If you are looking for more information on the new program, I highly recommend you start with this document: A Guide to the Girl Program If you still have questions it is likely that the Girls First Champions are your best resource.
They have also release equivalency charts for each branch. These chart require a little guess work by the Guiders to figure out where their current girls will sit in the new program. But they should still give you a good idea.
I’ve used the equivalency charts to add new tags to many of my posts so that you can look up ideas based on the new program. Some guess work was involved so I will likely update the tags again sometime in the fall.
A Camp for Girl Guides
Theme: This camp is based on the Top Secret Challenge. Other ideas were taking from a training at Share The Fun – Guider Enrichment Day
Guide Program Work: This camp was designed to allow girls to work on their Naturalist badge. This is also a great topic for covering some Girl Guide history.
Patrols: Patrols could be named after famous fictional spies or spy agencies.
- Plaster Animal Tracks
- Finger print doodles
- Morse Code bracelets
- Hide and Seek Bottle
Hold a Menu Meal
Fingerprint doodles is an easy and fun craft project.
- white paper (we used blank cards)
- paint or ink
- fine black pens
- Have the girls make a series of finger prints on the paper. We did this by colouring the pad of their finger with a fresh marker and then having them stamp the page. You can also use an ink pad or light paint.
- After the fingerprint is dry, they should uses their imagination to add lines to the fingerprint to turn it into an object, animal or creature.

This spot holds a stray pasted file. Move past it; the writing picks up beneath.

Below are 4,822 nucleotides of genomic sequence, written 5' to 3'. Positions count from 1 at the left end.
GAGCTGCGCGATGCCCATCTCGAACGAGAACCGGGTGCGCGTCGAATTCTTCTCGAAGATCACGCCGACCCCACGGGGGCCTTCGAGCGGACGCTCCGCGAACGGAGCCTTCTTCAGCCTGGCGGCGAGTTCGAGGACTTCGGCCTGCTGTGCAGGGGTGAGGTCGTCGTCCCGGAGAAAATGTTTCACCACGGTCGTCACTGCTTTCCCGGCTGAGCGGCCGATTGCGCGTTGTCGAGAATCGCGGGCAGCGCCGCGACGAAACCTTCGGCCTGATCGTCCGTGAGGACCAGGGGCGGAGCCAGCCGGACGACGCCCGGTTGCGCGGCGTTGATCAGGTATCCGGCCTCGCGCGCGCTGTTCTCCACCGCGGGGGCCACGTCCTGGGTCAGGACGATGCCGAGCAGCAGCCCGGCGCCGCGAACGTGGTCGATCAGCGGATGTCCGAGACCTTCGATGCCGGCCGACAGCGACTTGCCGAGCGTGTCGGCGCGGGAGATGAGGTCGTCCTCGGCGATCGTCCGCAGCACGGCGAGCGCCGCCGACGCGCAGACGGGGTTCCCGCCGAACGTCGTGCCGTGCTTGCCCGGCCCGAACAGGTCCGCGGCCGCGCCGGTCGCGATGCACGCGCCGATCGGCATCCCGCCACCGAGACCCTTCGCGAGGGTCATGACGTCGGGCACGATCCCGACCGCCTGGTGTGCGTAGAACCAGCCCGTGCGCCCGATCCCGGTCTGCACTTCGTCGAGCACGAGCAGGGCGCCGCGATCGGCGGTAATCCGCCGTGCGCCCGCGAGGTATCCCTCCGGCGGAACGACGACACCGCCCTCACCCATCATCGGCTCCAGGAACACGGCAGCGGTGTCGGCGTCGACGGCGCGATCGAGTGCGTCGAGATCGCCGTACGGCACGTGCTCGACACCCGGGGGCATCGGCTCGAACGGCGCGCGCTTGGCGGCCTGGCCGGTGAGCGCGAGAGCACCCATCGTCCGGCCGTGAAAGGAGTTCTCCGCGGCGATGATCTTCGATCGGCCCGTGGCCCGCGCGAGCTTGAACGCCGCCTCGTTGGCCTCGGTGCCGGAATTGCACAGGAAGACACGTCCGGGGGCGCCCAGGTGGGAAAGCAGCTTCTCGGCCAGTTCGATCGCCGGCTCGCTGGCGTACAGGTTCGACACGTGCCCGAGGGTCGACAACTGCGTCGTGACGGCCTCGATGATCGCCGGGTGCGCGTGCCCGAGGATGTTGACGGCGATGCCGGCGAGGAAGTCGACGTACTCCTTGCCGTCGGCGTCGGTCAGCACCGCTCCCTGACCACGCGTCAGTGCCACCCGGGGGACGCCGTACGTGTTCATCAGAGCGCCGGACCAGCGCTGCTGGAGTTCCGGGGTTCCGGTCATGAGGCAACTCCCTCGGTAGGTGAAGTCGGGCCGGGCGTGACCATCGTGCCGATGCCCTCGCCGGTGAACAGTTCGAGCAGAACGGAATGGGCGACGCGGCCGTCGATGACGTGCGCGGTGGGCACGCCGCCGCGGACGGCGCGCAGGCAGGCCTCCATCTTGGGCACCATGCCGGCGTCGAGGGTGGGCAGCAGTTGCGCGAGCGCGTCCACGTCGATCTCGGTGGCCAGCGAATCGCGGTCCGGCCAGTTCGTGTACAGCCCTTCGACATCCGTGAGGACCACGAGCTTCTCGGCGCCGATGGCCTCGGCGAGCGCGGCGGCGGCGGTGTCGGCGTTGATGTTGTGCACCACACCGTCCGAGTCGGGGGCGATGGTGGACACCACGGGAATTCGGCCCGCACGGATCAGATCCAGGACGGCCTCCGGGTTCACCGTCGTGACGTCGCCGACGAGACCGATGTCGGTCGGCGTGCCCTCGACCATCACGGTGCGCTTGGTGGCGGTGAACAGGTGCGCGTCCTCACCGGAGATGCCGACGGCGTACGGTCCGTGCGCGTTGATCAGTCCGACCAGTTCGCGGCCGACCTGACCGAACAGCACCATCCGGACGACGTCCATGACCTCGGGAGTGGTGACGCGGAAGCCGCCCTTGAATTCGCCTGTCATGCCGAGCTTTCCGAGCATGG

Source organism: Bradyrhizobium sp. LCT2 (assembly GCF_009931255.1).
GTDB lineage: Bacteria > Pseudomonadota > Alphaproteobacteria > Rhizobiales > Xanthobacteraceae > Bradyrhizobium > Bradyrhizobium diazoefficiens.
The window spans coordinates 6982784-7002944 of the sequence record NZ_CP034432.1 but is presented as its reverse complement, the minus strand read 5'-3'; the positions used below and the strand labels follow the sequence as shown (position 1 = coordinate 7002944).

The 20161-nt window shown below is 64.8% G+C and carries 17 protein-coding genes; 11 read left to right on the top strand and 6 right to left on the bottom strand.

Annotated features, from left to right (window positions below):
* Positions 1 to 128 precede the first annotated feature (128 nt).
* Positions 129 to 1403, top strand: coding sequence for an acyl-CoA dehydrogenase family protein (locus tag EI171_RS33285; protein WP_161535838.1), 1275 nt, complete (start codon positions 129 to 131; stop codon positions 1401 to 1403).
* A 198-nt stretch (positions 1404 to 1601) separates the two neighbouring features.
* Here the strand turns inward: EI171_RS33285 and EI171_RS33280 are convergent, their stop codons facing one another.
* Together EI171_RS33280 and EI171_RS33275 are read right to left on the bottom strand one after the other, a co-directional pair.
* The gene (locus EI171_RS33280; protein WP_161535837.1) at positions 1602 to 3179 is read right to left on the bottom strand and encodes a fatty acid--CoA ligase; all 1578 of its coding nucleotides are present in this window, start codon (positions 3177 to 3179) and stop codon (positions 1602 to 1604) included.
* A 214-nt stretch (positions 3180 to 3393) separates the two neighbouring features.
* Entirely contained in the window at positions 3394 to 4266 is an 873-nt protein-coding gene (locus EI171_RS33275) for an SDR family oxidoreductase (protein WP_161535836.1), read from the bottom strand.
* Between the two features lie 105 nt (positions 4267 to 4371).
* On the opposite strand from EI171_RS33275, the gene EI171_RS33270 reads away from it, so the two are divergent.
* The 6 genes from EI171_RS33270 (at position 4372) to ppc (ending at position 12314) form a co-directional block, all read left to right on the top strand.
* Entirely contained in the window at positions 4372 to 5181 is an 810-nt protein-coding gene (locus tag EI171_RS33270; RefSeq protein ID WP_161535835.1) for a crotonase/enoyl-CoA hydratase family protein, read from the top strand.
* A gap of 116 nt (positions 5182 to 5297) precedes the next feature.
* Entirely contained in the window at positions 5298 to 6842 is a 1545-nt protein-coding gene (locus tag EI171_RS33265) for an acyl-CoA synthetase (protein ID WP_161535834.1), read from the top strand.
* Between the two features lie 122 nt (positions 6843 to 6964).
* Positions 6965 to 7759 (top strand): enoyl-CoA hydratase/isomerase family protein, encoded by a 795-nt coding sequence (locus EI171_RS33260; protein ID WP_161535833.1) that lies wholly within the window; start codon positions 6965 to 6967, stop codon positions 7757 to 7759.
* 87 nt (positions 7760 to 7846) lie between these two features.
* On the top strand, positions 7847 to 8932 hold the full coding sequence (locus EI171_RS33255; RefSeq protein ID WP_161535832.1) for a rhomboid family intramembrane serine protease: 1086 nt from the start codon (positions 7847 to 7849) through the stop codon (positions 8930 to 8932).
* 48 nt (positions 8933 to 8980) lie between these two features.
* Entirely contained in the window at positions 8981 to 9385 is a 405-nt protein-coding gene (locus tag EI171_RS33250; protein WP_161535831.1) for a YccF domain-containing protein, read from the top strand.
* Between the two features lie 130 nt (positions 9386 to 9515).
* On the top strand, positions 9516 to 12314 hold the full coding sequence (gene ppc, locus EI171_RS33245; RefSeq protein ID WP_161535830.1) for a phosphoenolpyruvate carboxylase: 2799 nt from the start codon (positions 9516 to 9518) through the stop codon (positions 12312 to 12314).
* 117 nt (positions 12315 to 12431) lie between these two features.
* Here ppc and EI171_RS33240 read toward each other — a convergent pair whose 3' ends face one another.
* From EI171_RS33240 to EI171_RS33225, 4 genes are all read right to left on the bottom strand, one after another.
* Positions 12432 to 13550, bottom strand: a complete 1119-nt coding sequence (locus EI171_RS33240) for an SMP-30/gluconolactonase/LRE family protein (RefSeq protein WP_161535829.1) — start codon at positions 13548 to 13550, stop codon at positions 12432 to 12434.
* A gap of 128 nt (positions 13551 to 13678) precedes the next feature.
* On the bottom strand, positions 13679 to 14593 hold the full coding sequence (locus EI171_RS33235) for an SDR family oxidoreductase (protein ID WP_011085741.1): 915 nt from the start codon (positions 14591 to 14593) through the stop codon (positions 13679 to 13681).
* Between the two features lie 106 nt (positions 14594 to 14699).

Fingerprint Monster Doodles: Fun Activity For Kids
Once you eliminate the impossible, whatever remains, no matter how improbable, must be the truth.
– Arthur Conan Doyle
First you need to decide what your crime will be. With older girls you might do a murder as in the original Clue game but for younger ones I suggest a theft (“Oh no someone stole the s’mores”) or the kidnapping of a unit mascot. Then you need to make up your Clue cards. You will need location cards for locations around your play area, suspects (Guiders?) and either weapons or hiding places. I’d suggest 6-8 cards for each category. You will also need to make a score card per patrol that has a list of all the possible cards and check boxes. I recommend making more then 1 row of check boxes in case the girls want to play the game several times.
Before you play, shuffle each pile separately and select one card from each pile. Set them aside in a secret place.
Have a list of 6 locations, associate each one with a side of a die. Then divide the remaining cards among the leaders. At a central location have a die available to roll. Patrols take turns rolling the die and travel to that location. Once they arrive they can propose a solution to the Leader there. If she has one or more cards that contradicts the proposed solution she shows it to the girls. Once the patrol is sure they know the solution they can tell the Guider supervising the die rolling. If their answer is correct they win.
Towards the end end of the game, when some patrols have been to the same location over and over, we let them re-roll if they sing a camp song.
Semaphore is a fun, historical communication activity. It was once considered an core Girl Guide skill but girls still have fun trying to send messages with flags.
Semaphore flags are not hard to make if you have basic sewing skills and once made they will last for years. I’d suggest making at least two sets.
To practice semaphore split the girls into two groups. Each group will need a set of semaphore flags, a copy of semaphore signals, some paper and pencils. Have them spread out as far as possible. Each team chooses a simple message to try a broadcast. Then one team at a time tries to signal while the other team writes down what they see. Then switch.